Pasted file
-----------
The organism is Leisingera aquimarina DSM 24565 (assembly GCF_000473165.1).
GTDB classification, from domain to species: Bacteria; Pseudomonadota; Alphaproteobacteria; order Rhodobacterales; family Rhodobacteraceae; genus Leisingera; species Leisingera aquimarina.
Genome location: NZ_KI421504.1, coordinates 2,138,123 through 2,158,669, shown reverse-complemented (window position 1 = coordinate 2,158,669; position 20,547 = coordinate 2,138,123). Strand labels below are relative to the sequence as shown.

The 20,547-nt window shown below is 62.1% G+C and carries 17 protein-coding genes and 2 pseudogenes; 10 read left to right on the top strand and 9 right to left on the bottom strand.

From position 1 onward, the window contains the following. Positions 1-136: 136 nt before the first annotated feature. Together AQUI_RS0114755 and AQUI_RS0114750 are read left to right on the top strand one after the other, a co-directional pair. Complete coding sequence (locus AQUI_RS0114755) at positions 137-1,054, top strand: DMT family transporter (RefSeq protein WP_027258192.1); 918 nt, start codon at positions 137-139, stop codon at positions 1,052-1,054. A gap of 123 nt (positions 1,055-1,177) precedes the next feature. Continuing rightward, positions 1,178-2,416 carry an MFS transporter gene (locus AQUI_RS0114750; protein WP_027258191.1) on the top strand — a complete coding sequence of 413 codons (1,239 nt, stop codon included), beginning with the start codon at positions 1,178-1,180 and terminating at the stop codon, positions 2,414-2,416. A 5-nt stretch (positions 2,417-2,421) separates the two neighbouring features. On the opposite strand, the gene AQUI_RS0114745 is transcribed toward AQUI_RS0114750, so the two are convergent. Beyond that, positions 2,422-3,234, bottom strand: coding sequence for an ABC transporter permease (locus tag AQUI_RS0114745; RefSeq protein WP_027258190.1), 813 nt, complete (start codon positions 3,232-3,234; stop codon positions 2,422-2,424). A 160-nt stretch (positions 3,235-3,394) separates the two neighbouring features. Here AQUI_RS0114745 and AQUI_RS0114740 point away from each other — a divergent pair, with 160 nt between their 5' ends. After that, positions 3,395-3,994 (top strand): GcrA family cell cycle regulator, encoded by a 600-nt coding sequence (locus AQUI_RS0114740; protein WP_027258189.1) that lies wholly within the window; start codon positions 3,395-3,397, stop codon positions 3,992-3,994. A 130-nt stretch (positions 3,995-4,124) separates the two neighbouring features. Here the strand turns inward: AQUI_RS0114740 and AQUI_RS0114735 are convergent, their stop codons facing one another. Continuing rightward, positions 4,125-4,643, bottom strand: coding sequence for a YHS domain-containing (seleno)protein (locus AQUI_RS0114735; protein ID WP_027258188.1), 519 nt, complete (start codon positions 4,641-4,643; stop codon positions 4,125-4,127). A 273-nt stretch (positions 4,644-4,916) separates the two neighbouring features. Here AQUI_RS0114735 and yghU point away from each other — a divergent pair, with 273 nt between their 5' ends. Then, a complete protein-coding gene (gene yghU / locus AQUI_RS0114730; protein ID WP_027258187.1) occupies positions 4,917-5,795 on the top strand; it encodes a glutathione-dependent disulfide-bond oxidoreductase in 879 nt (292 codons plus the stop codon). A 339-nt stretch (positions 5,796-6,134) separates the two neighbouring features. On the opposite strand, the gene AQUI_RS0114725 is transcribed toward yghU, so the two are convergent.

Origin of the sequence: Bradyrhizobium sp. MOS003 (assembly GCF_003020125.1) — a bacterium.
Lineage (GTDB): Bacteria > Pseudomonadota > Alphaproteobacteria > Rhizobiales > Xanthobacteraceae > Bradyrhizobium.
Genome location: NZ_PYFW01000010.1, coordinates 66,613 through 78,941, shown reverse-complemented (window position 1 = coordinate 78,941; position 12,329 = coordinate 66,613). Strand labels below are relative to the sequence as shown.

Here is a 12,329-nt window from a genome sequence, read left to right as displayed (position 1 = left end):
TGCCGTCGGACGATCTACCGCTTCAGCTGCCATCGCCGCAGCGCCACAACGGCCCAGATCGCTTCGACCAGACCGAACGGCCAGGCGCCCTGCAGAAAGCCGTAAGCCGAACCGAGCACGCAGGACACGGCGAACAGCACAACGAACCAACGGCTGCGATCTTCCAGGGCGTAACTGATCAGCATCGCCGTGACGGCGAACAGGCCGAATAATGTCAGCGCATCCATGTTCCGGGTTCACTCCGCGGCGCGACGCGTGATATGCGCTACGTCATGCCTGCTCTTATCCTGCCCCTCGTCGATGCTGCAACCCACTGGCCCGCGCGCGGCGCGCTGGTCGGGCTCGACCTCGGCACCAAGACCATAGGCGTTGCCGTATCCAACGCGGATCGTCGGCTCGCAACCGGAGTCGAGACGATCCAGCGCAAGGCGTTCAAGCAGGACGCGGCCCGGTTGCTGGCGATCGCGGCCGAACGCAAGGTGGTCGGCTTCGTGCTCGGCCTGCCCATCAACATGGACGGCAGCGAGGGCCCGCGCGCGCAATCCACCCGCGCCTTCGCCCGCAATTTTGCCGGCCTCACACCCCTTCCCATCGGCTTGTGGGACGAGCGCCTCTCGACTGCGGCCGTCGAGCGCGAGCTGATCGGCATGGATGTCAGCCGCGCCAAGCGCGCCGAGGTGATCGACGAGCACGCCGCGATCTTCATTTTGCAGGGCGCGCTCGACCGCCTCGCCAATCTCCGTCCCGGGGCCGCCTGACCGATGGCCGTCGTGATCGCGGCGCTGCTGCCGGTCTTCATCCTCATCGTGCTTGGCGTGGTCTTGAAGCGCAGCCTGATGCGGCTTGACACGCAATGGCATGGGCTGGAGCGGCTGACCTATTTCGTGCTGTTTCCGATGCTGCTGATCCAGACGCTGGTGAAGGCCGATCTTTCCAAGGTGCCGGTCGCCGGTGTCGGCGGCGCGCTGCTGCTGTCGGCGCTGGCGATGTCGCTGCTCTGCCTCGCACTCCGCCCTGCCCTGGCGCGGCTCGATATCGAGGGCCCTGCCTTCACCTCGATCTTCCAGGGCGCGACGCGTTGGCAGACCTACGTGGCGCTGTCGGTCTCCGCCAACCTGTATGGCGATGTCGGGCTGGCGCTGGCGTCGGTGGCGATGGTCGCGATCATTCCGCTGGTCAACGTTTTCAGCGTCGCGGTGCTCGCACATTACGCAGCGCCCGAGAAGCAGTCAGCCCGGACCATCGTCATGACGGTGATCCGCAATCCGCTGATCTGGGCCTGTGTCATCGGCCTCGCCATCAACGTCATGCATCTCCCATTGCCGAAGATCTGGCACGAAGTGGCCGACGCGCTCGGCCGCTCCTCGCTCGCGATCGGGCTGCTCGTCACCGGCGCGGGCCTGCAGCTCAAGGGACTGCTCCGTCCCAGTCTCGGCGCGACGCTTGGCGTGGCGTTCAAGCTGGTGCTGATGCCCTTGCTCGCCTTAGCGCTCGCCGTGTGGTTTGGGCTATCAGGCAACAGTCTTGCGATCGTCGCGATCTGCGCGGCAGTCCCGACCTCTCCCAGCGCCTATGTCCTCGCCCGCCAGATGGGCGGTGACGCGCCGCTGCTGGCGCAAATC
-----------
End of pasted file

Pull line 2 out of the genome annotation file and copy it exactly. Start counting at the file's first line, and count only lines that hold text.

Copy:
GTDB classification, from domain to species: Bacteria; Pseudomonadota; Alphaproteobacteria; order Rhodobacterales; family Rhodobacteraceae; genus Leisingera; species Leisingera aquimarina.